Genevieve

A story about a girl.

She grabbed my hand and pulled me along beside her through the crowd. I could feel my body react; my hand got all tingly in all the places our skin touched. Around us the heavy thud of rap music reverberated through the dingy cafetorium. For moment I wondered why a rich catholic school didn’t have a real auditorium, but the constant tug on my arm pulled all thoughts back to her.

 

Genevieve was beautiful in every way. Dark hair that was almost black hung to her shoulders, and grey-blue eyes peeked from behind the curly bangs that fell so often into her face. She would always sweep them behind her ear in one smooth motion, often making a huffing sound as though annoyed by her unruly hair. Eternally elegant, she was in a modest green dress for the winter ball. The green was pretty, and brought out the color of her eyes, though it had been a huge hassle to find a tie that matched. But dressed in my three-piece suit, I matched tie and all.

 

Letting myself be dragged among the throngs of catholic school girls dancing with their boyfriends, a grin like Christmas Day stretched across my face. At that single moment, hand in hand with the only girl I had ever loved, life was actually perfect. All my pain was gone like I had been healed. Genevieve was not a drug that dulled the pain but a sunshine that evaporated it away.

 

Faces vaguely danced before my eyes. Jennifer, Marie, Rebecca: her friends, or enemies, or something. Just being around her was creating a buzz in my head. All I could focus on was past events involving her.  First was the summer, which was all montages of movies and popcorn. Then there was Halloween, when we had cuddled close together---as friends---because she was “cold” and “scared” from my silly campfire stories. After that, early winter came, and she talked me through breaking up with my then-girlfriend.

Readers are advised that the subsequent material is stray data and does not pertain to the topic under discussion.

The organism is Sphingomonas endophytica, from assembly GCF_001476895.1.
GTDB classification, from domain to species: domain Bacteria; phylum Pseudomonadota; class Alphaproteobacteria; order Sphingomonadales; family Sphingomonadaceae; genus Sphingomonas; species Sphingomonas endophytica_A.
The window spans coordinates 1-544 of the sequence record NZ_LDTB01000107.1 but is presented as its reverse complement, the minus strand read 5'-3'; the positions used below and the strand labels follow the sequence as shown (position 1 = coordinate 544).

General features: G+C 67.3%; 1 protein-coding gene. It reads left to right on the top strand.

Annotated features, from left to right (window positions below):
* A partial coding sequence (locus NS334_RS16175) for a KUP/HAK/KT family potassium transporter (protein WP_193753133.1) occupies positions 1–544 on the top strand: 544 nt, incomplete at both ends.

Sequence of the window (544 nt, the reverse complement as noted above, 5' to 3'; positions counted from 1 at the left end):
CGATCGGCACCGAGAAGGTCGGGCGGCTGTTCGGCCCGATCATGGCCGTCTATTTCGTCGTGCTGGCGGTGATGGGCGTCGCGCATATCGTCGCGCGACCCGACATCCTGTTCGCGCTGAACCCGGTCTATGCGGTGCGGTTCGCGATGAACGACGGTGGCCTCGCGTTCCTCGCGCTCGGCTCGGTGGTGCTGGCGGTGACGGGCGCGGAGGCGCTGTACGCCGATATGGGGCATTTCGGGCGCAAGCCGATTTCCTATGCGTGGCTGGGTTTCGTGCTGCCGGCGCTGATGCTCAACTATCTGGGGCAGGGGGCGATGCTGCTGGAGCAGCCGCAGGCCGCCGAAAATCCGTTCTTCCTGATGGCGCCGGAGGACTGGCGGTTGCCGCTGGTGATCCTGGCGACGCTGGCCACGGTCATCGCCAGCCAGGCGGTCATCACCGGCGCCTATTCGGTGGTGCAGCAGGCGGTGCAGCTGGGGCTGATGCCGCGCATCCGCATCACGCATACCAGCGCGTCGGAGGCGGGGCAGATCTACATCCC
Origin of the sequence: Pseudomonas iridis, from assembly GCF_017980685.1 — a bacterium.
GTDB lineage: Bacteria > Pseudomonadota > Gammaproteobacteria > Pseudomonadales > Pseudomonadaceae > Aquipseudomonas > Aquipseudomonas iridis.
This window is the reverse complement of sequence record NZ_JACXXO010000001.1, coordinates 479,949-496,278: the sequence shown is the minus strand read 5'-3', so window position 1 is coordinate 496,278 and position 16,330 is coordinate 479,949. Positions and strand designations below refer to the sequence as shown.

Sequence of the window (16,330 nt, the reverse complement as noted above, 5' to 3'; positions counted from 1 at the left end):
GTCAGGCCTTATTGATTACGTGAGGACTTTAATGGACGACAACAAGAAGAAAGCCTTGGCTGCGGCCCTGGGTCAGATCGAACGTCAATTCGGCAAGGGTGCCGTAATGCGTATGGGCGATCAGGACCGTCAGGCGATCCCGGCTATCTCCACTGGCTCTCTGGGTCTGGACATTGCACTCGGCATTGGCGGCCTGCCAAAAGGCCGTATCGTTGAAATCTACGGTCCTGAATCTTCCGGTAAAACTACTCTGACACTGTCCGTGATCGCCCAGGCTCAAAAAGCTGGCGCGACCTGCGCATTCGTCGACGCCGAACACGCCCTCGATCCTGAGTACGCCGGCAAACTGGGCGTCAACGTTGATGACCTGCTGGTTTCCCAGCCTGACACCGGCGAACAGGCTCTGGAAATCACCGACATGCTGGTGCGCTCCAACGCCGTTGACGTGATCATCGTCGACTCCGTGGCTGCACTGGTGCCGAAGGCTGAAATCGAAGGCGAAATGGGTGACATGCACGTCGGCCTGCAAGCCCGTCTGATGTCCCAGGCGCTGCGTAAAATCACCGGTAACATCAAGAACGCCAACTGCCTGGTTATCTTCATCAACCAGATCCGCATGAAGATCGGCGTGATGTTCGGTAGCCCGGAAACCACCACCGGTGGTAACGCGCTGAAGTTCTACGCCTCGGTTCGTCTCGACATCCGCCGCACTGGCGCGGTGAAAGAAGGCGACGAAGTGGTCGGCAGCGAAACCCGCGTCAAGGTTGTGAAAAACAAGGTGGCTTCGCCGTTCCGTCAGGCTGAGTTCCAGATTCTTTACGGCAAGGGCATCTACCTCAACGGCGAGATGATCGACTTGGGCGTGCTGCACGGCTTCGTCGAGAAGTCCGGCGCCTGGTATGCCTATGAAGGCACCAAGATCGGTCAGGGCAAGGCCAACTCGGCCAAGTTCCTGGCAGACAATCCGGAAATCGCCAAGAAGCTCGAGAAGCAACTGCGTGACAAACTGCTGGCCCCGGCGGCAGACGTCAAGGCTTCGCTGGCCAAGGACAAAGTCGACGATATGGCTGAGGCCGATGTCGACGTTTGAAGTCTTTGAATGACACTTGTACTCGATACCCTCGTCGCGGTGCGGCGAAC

Last was January 9, 2008, the day I opened up my heart, as stupidly clichéd as that sounds. Coming from a background of parent caused pain, it was a big step to admit something as big as love. It had been a phone call and a simple question. “Will you go to winter ball with me as more than friends?” The dance had been a date between friends for over six months.  Yet the heavens had opened and God had smiled because she had replied “yes.” Three letters took me higher than Everest and made me so warm inside it was as though I stood upon the surface of the sun. Her simple answer erased the past and made the present and the future the best things in my life. In my head, she shone with even more brilliance than before, as though the veil had been lifted up, as though in admitting my feelings I had removed my inhibitions about admitting her radiance.

 

That was what “yes” did for me. For the next 16 days and 16 nights we talked for hours, on MySpace and on the phone, about us, about our lives, about where we were going. And it was beautiful. Finding love was like finding the meaning of life. Genevieve was everywhere: in every breath, in every blink of the eyes, in every smell of flowers in the air. God was everywhere too; we were both religious people, and in those moments together faith actually meant something. Love found proof that miracles did happen, and pain and misunderstanding never would prevail in the end.

My heart felt as big as Jupiter as I allowed Genevieve to tug me through a stream of people from a world I didn’t know or care about other than the fact that it was her world. Even when the music changed to a slow, steady beat, it was only the sensation of my arms wrapping around her waist that snapped me free from my dreaming of days only measured by how pointless they were compared to today, to being here with her…

The End

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